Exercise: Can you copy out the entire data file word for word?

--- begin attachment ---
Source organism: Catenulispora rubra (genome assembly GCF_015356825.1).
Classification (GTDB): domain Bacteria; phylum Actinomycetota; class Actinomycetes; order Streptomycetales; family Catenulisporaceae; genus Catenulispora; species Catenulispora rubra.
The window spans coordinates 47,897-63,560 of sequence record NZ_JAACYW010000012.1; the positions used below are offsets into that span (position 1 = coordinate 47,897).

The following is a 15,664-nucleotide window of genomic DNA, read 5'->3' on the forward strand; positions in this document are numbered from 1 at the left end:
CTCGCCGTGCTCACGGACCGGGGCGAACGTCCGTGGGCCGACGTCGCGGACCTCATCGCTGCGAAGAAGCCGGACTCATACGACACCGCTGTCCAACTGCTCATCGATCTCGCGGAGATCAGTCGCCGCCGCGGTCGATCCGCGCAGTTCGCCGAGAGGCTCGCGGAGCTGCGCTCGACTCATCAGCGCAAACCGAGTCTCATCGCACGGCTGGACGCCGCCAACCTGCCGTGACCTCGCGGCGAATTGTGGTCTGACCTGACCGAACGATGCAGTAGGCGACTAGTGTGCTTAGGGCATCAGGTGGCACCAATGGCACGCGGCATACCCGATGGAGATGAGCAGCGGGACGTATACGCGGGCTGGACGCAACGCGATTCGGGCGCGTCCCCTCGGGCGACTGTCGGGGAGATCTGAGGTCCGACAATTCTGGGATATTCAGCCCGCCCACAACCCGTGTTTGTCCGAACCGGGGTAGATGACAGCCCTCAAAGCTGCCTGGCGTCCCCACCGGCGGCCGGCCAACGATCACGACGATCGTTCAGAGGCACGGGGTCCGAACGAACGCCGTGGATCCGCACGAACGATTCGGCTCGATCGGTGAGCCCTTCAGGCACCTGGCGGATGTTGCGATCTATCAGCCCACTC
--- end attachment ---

Source organism: Catenulispora rubra (genome assembly GCF_015356825.1).
Classification (GTDB): domain Bacteria; phylum Actinomycetota; class Actinomycetes; order Streptomycetales; family Catenulisporaceae; genus Catenulispora; species Catenulispora rubra.
The window spans coordinates 47,897-63,560 of sequence record NZ_JAACYW010000012.1; the positions used below are offsets into that span (position 1 = coordinate 47,897).

The following is a 15,664-nucleotide window of genomic DNA, read 5'->3' on the forward strand; positions in this document are numbered from 1 at the left end:
CTCGCCGTGCTCACGGACCGGGGCGAACGTCCGTGGGCCGACGTCGCGGACCTCATCGCTGCGAAGAAGCCGGACTCATACGACACCGCTGTCCAACTGCTCATCGATCTCGCGGAGATCAGTCGCCGCCGCGGTCGATCCGCGCAGTTCGCCGAGAGGCTCGCGGAGCTGCGCTCGACTCATCAGCGCAAACCGAGTCTCATCGCACGGCTGGACGCCGCCAACCTGCCGTGACCTCGCGGCGAATTGTGGTCTGACCTGACCGAACGATGCAGTAGGCGACTAGTGTGCTTAGGGCATCAGGTGGCACCAATGGCACGCGGCATACCCGATGGAGATGAGCAGCGGGACGTATACGCGGGCTGGACGCAACGCGATTCGGGCGCGTCCCCTCGGGCGACTGTCGGGGAGATCTGAGGTCCGACAATTCTGGGATATTCAGCCCGCCCACAACCCGTGTTTGTCCGAACCGGGGTAGATGACAGCCCTCAAAGCTGCCTGGCGTCCCCACCGGCGGCCGGCCAACGATCACGACGATCGTTCAGAGGCACGGGGTCCGAACGAACGCCGTGGATCCGCACGAACGATTCGGCTCGATCGGTGAGCCCTTCAGGCACCTGGCGGATGTTGCGATCTATCAGCCCACTC